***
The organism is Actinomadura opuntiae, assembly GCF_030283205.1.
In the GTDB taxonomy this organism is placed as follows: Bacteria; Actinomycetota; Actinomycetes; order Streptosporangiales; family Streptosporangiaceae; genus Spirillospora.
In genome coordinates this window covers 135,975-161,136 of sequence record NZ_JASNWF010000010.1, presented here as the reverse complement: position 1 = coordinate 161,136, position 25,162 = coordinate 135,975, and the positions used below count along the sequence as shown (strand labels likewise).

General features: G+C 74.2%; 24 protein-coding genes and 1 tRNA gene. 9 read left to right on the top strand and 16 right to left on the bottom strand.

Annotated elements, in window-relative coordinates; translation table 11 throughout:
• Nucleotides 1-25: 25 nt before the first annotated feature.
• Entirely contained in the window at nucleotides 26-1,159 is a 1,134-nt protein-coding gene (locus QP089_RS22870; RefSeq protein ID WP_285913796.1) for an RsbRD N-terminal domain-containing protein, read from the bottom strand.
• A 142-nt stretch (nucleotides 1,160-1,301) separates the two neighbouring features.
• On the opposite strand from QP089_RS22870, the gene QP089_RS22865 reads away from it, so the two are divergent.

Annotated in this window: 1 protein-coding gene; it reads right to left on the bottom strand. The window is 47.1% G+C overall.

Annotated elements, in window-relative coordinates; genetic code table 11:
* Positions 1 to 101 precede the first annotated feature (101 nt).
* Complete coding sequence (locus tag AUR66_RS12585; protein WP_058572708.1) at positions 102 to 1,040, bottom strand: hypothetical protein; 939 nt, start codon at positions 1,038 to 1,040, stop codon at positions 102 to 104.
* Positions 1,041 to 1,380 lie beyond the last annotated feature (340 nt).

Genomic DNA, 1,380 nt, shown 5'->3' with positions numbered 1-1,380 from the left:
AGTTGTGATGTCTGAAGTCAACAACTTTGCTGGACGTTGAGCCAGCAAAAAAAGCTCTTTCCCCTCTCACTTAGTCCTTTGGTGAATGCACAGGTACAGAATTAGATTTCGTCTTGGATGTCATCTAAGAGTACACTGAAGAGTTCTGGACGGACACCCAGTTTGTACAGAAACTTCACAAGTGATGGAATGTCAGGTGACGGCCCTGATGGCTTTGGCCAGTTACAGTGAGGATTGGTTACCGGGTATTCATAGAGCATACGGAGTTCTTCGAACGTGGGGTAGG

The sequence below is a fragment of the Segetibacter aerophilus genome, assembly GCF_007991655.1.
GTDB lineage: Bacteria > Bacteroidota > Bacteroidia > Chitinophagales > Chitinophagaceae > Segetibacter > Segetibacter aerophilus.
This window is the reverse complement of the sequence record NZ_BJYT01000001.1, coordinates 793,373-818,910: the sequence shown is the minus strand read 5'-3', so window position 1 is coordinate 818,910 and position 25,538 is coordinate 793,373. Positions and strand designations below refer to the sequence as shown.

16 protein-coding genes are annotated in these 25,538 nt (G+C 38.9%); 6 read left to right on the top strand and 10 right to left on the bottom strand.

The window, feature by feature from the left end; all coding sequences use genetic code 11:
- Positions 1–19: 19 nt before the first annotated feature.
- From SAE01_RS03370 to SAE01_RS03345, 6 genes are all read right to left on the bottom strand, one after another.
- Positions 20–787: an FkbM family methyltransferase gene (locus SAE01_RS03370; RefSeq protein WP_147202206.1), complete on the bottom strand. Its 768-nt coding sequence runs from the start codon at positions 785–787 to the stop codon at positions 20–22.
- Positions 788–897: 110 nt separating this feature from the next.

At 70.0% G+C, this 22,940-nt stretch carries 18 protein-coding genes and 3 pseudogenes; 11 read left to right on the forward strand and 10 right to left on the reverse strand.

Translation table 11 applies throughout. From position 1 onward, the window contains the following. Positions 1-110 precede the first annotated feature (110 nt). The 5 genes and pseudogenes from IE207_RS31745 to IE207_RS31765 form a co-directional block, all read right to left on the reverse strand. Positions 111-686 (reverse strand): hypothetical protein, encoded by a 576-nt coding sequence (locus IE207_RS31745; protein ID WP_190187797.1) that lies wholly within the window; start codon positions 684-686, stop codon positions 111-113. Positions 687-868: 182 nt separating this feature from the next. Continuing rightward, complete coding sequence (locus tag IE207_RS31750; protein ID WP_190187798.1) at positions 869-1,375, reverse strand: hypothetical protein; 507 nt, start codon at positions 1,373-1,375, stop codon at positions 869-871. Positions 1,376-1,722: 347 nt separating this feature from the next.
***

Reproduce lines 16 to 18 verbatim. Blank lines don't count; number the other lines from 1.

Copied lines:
AGTTGTGATGTCTGAAGTCAACAACTTTGCTGGACGTTGAGCCAGCAAAAAAAGCTCTTTCCCCTCTCACTTAGTCCTTTGGTGAATGCACAGGTACAGAATTAGATTTCGTCTTGGATGTCATCTAAGAGTACACTGAAGAGTTCTGGACGGACACCCAGTTTGTACAGAAACTTCACAAGTGATGGAATGTCAGGTGACGGCCCTGATGGCTTTGGCCAGTTACAGTGAGGATTGGTTACCGGGTATTCATAGAGCATACGGAGTTCTTCGAACGTGGGGTAGG

The sequence below is a fragment of the Segetibacter aerophilus genome, assembly GCF_007991655.1.
GTDB lineage: Bacteria > Bacteroidota > Bacteroidia > Chitinophagales > Chitinophagaceae > Segetibacter > Segetibacter aerophilus.